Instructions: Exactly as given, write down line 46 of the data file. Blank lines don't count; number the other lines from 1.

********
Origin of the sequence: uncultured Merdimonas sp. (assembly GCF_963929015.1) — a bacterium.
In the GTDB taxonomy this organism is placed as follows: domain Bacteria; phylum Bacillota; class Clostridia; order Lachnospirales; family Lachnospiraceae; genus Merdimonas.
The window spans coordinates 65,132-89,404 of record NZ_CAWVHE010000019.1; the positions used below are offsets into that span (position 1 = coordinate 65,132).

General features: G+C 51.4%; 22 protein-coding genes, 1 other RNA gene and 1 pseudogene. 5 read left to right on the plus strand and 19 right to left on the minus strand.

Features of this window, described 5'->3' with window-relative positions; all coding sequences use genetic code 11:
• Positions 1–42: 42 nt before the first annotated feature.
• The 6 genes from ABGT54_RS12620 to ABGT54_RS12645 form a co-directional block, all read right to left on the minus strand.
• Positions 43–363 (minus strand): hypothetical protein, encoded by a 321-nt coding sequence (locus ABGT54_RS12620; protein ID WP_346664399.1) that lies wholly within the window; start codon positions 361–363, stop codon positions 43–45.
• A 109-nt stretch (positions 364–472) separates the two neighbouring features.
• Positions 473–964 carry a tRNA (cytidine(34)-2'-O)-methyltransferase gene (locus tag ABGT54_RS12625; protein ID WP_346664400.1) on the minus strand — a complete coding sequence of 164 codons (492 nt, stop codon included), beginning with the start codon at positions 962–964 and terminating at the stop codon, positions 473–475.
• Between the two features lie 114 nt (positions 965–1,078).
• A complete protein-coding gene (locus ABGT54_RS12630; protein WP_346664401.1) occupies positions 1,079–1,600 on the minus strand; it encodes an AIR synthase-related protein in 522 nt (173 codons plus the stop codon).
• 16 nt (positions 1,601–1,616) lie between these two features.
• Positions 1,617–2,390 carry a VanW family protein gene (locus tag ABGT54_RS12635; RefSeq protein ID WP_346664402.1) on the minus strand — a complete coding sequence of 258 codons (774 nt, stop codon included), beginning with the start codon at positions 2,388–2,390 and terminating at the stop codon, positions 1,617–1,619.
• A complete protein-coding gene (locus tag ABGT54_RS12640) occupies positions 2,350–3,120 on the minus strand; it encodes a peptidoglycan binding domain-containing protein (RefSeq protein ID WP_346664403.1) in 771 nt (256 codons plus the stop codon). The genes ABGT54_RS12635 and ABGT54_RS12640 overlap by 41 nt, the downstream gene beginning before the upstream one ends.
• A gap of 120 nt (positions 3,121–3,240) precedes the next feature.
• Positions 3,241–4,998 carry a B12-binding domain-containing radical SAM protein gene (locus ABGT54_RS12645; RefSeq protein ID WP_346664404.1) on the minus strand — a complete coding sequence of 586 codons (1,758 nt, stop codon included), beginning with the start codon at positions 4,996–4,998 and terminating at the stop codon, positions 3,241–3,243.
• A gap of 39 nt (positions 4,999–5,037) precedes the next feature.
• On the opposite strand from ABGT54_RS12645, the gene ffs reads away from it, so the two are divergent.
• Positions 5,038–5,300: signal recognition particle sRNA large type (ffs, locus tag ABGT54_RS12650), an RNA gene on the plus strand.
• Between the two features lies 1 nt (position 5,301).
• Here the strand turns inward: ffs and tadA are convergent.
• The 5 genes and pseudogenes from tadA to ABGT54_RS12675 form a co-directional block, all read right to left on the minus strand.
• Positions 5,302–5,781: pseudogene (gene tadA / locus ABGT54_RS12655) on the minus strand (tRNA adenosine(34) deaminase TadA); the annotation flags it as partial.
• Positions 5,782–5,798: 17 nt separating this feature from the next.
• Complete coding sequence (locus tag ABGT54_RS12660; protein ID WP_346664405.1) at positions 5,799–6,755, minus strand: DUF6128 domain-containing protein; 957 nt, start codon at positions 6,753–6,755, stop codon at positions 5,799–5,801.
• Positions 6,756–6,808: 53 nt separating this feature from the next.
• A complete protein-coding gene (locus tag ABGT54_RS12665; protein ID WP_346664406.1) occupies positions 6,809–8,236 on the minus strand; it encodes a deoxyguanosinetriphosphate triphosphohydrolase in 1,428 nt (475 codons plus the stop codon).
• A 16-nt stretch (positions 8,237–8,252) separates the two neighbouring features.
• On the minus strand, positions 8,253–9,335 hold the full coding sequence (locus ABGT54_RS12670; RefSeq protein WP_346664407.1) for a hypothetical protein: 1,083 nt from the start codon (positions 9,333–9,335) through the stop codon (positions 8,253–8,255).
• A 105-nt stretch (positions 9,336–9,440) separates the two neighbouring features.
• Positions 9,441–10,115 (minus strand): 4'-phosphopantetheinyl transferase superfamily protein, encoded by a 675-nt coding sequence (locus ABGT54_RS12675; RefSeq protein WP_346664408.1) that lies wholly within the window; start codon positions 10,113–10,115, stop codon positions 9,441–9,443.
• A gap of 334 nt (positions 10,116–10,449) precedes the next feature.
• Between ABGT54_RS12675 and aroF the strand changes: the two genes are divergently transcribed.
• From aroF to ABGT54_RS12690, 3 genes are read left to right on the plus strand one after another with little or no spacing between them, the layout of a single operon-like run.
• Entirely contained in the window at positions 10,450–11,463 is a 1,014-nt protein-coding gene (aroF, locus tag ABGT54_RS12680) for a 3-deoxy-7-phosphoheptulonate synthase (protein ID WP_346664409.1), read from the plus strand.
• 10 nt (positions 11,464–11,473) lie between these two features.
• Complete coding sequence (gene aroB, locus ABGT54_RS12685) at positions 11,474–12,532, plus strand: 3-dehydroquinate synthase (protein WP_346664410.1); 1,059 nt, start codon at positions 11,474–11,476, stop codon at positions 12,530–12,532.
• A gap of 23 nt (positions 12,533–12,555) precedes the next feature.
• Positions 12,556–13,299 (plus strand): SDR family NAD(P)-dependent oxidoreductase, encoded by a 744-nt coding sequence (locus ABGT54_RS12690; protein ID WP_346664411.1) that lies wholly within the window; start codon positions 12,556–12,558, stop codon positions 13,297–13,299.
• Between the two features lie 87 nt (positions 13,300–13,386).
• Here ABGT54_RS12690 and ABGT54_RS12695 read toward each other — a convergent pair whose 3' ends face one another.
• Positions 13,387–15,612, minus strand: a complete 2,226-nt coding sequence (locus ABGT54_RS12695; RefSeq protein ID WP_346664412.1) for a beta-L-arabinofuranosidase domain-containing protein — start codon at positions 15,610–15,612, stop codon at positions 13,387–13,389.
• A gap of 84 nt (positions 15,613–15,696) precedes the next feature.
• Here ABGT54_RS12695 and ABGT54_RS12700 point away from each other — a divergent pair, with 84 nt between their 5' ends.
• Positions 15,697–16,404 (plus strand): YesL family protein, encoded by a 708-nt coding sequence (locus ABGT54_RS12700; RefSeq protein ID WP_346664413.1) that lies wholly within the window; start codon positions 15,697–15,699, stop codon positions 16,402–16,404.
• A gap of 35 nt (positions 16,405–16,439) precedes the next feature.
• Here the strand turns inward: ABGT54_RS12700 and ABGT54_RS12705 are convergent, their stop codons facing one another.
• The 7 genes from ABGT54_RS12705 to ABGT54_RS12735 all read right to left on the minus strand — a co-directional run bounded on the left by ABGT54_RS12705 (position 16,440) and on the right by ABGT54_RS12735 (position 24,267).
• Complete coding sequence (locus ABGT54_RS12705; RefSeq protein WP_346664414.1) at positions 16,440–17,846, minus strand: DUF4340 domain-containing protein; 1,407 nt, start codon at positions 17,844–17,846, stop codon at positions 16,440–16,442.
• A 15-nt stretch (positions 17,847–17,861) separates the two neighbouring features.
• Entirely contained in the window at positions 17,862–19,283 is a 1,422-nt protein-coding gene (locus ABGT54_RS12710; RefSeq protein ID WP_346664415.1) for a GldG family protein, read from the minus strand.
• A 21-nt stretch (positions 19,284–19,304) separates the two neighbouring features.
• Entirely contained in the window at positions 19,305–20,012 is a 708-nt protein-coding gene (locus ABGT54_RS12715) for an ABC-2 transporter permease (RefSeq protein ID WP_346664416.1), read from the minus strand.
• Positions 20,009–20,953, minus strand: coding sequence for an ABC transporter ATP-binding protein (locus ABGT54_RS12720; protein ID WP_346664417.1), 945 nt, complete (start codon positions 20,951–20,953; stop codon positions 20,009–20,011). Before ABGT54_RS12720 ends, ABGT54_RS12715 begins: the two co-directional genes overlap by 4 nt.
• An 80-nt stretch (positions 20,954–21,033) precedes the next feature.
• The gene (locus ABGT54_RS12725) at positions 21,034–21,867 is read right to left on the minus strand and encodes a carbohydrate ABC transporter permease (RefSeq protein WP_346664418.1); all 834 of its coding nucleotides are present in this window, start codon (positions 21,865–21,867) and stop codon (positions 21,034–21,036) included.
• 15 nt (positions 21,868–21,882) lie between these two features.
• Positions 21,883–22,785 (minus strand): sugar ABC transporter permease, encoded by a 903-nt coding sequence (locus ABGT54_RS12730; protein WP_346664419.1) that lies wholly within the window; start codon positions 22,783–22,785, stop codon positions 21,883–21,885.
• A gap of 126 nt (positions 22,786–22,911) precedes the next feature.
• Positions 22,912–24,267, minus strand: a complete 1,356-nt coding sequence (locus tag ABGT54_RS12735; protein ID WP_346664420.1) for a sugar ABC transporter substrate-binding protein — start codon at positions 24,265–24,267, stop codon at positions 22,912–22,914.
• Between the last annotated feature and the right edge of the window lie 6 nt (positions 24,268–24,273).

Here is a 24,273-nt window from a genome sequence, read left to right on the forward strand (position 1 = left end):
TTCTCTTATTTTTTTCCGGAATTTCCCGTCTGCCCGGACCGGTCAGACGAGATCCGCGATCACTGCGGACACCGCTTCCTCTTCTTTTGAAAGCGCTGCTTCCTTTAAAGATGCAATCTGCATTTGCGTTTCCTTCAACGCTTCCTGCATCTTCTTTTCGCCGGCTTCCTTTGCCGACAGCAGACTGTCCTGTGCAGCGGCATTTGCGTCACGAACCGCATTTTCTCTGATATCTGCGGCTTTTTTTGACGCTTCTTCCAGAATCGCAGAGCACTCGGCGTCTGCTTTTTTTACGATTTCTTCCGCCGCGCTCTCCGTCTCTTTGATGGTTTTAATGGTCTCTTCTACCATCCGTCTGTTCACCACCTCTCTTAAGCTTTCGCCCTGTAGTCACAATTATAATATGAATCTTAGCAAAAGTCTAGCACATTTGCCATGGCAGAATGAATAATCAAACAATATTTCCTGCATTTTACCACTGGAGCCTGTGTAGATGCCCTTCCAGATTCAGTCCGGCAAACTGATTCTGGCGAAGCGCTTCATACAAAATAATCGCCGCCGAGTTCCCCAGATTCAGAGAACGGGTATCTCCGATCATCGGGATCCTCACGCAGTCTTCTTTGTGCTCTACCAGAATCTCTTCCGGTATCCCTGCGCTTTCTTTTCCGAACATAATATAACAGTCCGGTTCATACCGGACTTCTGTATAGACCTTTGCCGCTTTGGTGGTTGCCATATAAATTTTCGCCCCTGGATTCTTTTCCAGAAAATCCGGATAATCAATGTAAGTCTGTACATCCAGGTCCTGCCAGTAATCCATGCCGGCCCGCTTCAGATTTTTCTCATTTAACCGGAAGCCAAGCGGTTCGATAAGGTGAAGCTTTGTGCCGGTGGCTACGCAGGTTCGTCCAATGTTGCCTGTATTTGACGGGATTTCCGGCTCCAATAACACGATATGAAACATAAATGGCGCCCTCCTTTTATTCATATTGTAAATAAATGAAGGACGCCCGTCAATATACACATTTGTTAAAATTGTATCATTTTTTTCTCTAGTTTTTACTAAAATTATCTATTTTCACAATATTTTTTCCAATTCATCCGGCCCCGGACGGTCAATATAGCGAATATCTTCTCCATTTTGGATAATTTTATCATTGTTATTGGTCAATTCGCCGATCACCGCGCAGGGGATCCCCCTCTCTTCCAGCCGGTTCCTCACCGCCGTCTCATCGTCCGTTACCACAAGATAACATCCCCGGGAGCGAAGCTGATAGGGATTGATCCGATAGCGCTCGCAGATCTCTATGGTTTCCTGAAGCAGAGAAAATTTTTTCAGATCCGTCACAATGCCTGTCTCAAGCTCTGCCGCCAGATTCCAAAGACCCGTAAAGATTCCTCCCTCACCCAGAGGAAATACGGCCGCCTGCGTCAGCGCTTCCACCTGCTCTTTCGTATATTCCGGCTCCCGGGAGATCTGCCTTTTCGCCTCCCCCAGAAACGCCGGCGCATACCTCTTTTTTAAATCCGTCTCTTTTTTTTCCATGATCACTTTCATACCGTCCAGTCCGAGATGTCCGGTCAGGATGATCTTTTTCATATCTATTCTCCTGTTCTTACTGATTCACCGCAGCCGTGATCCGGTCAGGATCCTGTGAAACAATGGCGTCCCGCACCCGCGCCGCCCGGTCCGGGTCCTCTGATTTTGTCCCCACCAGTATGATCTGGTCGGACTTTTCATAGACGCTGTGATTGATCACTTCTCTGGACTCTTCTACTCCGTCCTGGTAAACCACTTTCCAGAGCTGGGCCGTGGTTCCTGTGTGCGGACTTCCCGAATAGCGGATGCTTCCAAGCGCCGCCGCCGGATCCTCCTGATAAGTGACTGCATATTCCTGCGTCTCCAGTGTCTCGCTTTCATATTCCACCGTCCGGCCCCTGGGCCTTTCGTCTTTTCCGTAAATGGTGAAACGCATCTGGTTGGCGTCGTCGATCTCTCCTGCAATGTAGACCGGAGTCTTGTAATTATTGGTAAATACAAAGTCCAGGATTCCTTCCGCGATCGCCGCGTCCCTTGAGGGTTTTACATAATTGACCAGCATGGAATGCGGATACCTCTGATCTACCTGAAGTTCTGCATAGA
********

• Positions 15,697–16,404 (plus strand): YesL family protein, encoded by a 708-nt coding sequence (locus ABGT54_RS12700; RefSeq protein ID WP_346664413.1) that lies wholly within the window; start codon positions 15,697–15,699, stop codon positions 16,402–16,404.